Meet Me in the Middle: Tips for Supplementing Breastfeeding With Formula Feeding

Meet Me in the Middle: Tips for Supplementing Breastfeeding With Formula Feeding

Fellow mamas, a moment of commiseration: why does feeding a new baby feel so confusing? This thing that feels like it should be natural--well, sometimes it just isn’t. And on top of that, we live in an age of paradox around feeding new humans.

Think about it: we’re sent home from the hospital with ready-made formula, but we’re told breastfeeding is best. And don’t even get me started on our maternity leave policies: how are those supposed to jive with the message that we should be breastfeeding until age 2? My Mama self and Mama-advocate self feels steam coming out of my ears just thinking about it.

So today I want to offer you some middle ground for consideration. It won’t be right for every family, sure. But it’s a topic that doesn’t get much play in doctor’s offices or Mom’s groups or lactation consults, and I think it really should. We’ll hear from the super-knowledgeable Kelly Rutan--Co-Owner of Raleigh Doulas and a ProDoula certified Postpartum & Infant Care Doula, a ProDoula certified Postpartum Placenta Specialist, and a ProDoula certified Infant Feeding Specialist.

Ready? Let’s talk supplementing breastfeeding with formula feeding and how it might support your breastfeeding success.

Why isn’t supplementing with formula talked about more?
There’s a clear reason why supplementing breastfeeding with formula feeding isn’t talked about more and more openly: it’s because breastmilk steals the show. Kelly says, “There’s no doubt that breastmilk is the biologically optimal food for human babies. It’s tailored to this little person; it’s a superhero!”

No wonder nurses and lactation consultants sing the praises of breastmilk. It is, simply put, amazing. But those voices singing its praises? They’re LOUD. So loud, in fact, that the nuance of the choice to breastfeed exclusively can get lost in the noise.

“It’s more complicated than just, ‘I have a lactating body, so I will feed this baby,’” explains Kelly. “We need to take a whole-family approach--not just what’s best for the baby, but what’s best for Mom’s mental health, too.”

Feeding a baby doesn’t have to be an either / or choice: you can feed your baby breastmilk--in all its well-deserved glory--and formula, which has its own benefits. Think about that, Mama: this is a rare time in life when you can have it both ways!

Should you consider supplementing breastfeeding with formula feeding?
If you haven’t been in the trenches with feeding a newborn yet, you might wonder why a new Mom would mix it up with breastmilk and formula.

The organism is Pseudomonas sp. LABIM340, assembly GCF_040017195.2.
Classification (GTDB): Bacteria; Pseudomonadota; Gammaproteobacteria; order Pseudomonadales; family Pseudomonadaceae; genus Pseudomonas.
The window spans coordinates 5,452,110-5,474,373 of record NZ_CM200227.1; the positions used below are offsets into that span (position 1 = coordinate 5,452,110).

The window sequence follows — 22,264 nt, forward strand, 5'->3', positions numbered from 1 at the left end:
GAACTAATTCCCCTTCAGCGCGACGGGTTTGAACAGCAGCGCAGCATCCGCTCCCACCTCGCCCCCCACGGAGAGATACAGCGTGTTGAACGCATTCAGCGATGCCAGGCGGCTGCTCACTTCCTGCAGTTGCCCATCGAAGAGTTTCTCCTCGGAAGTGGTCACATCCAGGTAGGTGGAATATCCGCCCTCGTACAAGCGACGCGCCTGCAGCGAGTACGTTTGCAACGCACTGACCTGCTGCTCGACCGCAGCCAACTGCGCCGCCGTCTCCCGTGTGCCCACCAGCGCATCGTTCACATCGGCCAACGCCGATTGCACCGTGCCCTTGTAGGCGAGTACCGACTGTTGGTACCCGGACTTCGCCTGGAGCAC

There are really two reasons you might consider combination feeding--that’s the technical term for feeding a baby both breastmilk and formula:

You might supplement with formula for medical reasons. Says Kelly, “If there is any concern from medical providers that the baby isn’t getting enough food at the breast or if there’s any other medical reason for supplementing, take it seriously.” You can supplement with formula or you can supplement with bottle-fed breastmilk (your own or donated). For many Moms, the option to supplement with formula is what enables them to keep offering breastmilk long term.

You might supplement with formula for mental health and convenience reasons. If exclusive breastfeeding is causing extreme sleep deprivation, stress on your home life, or stress at work, you might consider supplementing with formula. Kelly offers this reassurance: “The choice to supplement breastfeeding with formula could just be for the wellbeing of the entire family. It could make life with a newborn survivable.”

Tips for Moms who supplement breastmilk with formula.
Kelly has some practical tips for Moms considering the combination feeding route.

Keep your feeding goals in mind: Ask yourself, “What is the role of formula in our family?” Do we plan to combination feed until the baby is eating solid food? Or is this a short-term solution to a medical or logistical problem, where the goal is exclusive breastfeeding, eventually? Those two scenarios require different approaches, so go in with the end-goal in mind.

Plan for convenience. If you’re going to combination feed, make the most of it! Kelly advises, “Lean into the decision. Batch prepare formula, get the right gear so it’s easy for you. Know that it’s ok to run the dishwasher two times a day to clean bottles. Hear this as permission!”

The final word on combination feeding.
You might not hear it from your OB, your pediatrician, or your lactation consultant. But feeding a baby doesn’t have to be an either/or situation. You can offer your baby breastmilk and formula, and feel 100% good about it.

“Each family should feel empowered to make the choice that’s best for their family,” Kelly concludes. “We shouldn’t judge. Instead, we should just lean into supporting all moms. Did you make the choice that’s best for your family today? Then good job. You’re doing great.”